Another problem with the aforementioned prior art arrangement is that it is impractical to provide the current injection transformer (3) of the preceding paragraph with the large number of primary turns required for operation directly from the power line, because the resulting cost and bulk of the injection transformer would be intolerable from an economic and applications viewpoint. As a result, prior art devices have often utilized a dropping resistor in series with the primary winding of the injection transformer to reduce the number of primary turns required. Unfortunately, however, the power dissipated in this dropping resistor produces considerable heating of the surrounding area. When a ground fault detector is to be manufactured in a relatively small package, e.g. for substitution for conventional circuit breakers in a power distribution panel, the power dissipation of the dropping resistor may be completely unacceptable.
Another approach which has been taken to reducing the number of primary turns of the current injection transformer is the use of an oscillator circuit in conjunction with the transformer to effectively cause the current drawn by the transformer to oscillate at a given audio frequency, typically on the order of 5 KHz. Such an arrangement usually involves the generation of spaced audio frequency tone bursts by the transformer secondary. Since the transformer primary current frequency is about 83 times as great as the usual 60 Hz. line frequency, the reactance of the primary winding is correspondingly increased, permitting operation of the primary winding from the power line without the need for an excessively high number of primary turns. This approach, however, involves additional circuit complexity and is therefore undesirable.
Thus there is a need for a ground fault detector which incorporates the previously described features without the aforementioned disadvantages attendant upon the prior art approaches to provision of a current injection source for detecting line to neutral short circuits, as previously described.
Accordingly, an object of the present invention is to provide an improved ground fault detector of the differential transformer type.
As herein described, there is provided a ground fault detector for connection between an electrical power source and a load, said source and said load each having a ground connection, a neutral terminal, and at least one other terminal. The detector comprises circuit interrupting means comprising a solenoid device having a primary actuating winding and at least one secondary winding. A differential transformer is provided having at least two primary windings and a secondary winding, said transformer developing a voltage across the secondary winding thereof corresponding to the difference between the currents flowing through the primary windings thereof. Amplifier means is coupled between the secondary winding of the differential transformer and the circuit interrupting means for supplying an actuating voltage to the primary winding of said solenoid device when the voltage across the differential transformer secondary winding exceeds a predetermined value. Means is provided for connecting one primary winding of the differential transformer and the secondary winding of the solenoid device in series between the neutral terminal of the power source and the neutral terminal of the load. Means is provided for connecting another primary winding of the differential transformer between the other terminal of the power source and the other terminal of the load. Also provided is means for supplying an exciting voltage to the primary winding of the solenoid device, this exciting voltage being sustantially less than the voltage across the primary winding of the solenoid required to actuate the circuit interrupting means.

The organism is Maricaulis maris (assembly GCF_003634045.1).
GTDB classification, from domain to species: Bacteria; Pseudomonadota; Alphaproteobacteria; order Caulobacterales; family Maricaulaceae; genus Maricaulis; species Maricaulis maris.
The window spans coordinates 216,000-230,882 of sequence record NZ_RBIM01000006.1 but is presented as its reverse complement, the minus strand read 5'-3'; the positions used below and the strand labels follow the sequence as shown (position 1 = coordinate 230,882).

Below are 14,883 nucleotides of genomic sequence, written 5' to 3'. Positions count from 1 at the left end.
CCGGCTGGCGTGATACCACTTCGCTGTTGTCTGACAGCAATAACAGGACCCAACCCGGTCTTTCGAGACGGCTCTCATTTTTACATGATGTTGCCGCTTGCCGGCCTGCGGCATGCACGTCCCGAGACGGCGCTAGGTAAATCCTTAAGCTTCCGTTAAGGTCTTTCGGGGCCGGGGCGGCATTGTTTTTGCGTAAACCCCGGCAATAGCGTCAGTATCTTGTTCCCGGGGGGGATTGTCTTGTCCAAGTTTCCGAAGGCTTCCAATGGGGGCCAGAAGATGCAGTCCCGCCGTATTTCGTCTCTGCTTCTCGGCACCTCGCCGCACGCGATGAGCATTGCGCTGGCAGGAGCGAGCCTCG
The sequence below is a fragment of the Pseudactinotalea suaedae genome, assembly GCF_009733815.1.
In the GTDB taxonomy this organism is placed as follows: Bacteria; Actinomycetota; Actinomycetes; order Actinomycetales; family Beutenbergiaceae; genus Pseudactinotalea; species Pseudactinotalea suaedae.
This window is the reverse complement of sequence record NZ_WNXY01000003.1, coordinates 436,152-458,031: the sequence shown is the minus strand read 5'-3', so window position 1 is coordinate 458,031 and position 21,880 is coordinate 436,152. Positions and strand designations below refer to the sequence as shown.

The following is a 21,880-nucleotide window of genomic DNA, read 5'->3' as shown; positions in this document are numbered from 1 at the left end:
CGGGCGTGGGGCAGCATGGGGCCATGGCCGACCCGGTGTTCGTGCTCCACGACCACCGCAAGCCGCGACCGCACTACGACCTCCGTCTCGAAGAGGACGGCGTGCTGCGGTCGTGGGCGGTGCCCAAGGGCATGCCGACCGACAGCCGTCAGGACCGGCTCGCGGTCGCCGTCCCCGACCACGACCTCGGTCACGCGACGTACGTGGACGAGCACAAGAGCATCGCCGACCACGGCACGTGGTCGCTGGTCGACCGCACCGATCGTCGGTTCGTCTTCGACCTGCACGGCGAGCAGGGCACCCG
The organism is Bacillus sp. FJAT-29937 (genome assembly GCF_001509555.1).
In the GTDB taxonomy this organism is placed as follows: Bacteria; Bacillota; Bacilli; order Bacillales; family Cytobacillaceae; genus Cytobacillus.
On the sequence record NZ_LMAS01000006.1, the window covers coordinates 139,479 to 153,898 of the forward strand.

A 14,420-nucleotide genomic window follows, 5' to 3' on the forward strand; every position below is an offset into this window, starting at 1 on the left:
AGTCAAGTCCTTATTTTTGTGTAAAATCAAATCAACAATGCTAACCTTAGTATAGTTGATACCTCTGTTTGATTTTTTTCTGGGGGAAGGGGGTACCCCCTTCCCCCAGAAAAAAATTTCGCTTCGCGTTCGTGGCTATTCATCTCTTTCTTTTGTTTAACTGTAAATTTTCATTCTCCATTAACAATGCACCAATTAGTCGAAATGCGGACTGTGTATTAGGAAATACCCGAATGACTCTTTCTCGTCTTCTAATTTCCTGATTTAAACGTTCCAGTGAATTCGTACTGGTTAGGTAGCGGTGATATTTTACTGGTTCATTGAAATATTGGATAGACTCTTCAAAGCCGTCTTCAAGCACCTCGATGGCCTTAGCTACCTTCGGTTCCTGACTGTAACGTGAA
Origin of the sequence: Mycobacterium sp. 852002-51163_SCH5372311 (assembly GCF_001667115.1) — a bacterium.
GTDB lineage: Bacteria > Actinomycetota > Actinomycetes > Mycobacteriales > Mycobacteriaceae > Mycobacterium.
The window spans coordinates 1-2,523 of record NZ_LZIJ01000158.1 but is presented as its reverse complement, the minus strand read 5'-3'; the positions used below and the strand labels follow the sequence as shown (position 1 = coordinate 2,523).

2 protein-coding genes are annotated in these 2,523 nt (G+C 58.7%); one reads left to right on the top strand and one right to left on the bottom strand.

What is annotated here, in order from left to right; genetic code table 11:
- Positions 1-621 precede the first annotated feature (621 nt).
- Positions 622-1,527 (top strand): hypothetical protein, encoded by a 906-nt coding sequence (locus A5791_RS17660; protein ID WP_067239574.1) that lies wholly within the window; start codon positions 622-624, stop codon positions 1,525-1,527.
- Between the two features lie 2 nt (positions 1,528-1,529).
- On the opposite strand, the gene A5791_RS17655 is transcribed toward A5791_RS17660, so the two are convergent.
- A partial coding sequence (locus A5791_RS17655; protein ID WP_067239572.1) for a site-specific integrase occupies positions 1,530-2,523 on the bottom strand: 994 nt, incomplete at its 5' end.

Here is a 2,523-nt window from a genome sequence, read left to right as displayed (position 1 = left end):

In The Drawing:
FIG. 1 shows a ground fault detector of the differential transformer type according to the prior art;
FIG. 2 shows a ground fault detector according to an embodiment of the present invention; and
FIG. 3 shows a ground fault detector according to an alternative embodiment of the present invention.
As shown in FIG. 1, a ground fault detector 10 according to the prior art, is connected in circuit between an electrical distribution panel 11 and a load 12. The panel and load each have a neutral terminal N, a "hot" terminal H, and a ground connection G. The load 12 comprises an electrical utilization element, indicated by the resistance 13, electrically connected between the hot terminal H and the neutral terminal N of the load 12. The utilization element 13 is situated within an electrically conductive housing 14, to which the ground G is electrically connected.
Within the distribution panel 11, a wire 15 serves to electrically connect the ground G to the neutral N.
An electrical path or wire 16 serves to connect the hot lead of the panel 11 to the hot lead of the load 12 through the detector 10. Similarly, another electrical path or wire 17 serves to connect the neutral lead of the panel 11 to the neutral lead of the load 12 through the detector 10. An electrical path or a wire 18 serves to connect the ground G of the panel 11 to the ground G of the load 12.
Situated within the detector 10 are a differential transformer 19, an amplifier 20, a controlled rectifier 21, a transformer 22, a circuit breaker 23 having a circuit interrupting switch 24, and a circuit breaker tripping solenoid 25.